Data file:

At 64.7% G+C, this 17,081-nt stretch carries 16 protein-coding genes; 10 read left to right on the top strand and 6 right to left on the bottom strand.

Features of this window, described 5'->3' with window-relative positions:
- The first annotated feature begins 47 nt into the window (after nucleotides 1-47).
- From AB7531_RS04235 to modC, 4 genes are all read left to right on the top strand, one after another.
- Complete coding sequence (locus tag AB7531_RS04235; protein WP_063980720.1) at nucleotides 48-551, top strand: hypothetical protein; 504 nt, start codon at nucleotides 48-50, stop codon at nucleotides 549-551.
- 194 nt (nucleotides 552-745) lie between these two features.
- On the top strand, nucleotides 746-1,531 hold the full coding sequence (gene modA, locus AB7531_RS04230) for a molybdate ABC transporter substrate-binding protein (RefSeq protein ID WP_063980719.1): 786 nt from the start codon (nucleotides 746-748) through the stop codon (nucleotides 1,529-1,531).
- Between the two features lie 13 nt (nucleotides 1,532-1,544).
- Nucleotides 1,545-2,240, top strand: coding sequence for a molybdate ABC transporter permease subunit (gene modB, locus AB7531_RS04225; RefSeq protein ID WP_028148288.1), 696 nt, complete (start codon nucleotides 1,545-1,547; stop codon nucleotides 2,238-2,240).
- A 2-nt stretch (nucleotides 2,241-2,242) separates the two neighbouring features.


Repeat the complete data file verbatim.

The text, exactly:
At 64.7% G+C, this 17,081-nt stretch carries 16 protein-coding genes; 10 read left to right on the top strand and 6 right to left on the bottom strand.

Features of this window, described 5'->3' with window-relative positions:
- The first annotated feature begins 47 nt into the window (after nucleotides 1-47).
- From AB7531_RS04235 to modC, 4 genes are all read left to right on the top strand, one after another.
- Complete coding sequence (locus tag AB7531_RS04235; protein WP_063980720.1) at nucleotides 48-551, top strand: hypothetical protein; 504 nt, start codon at nucleotides 48-50, stop codon at nucleotides 549-551.
- 194 nt (nucleotides 552-745) lie between these two features.
- On the top strand, nucleotides 746-1,531 hold the full coding sequence (gene modA, locus AB7531_RS04230) for a molybdate ABC transporter substrate-binding protein (RefSeq protein ID WP_063980719.1): 786 nt from the start codon (nucleotides 746-748) through the stop codon (nucleotides 1,529-1,531).
- Between the two features lie 13 nt (nucleotides 1,532-1,544).
- Nucleotides 1,545-2,240, top strand: coding sequence for a molybdate ABC transporter permease subunit (gene modB, locus AB7531_RS04225; RefSeq protein ID WP_028148288.1), 696 nt, complete (start codon nucleotides 1,545-1,547; stop codon nucleotides 2,238-2,240).
- A 2-nt stretch (nucleotides 2,241-2,242) separates the two neighbouring features.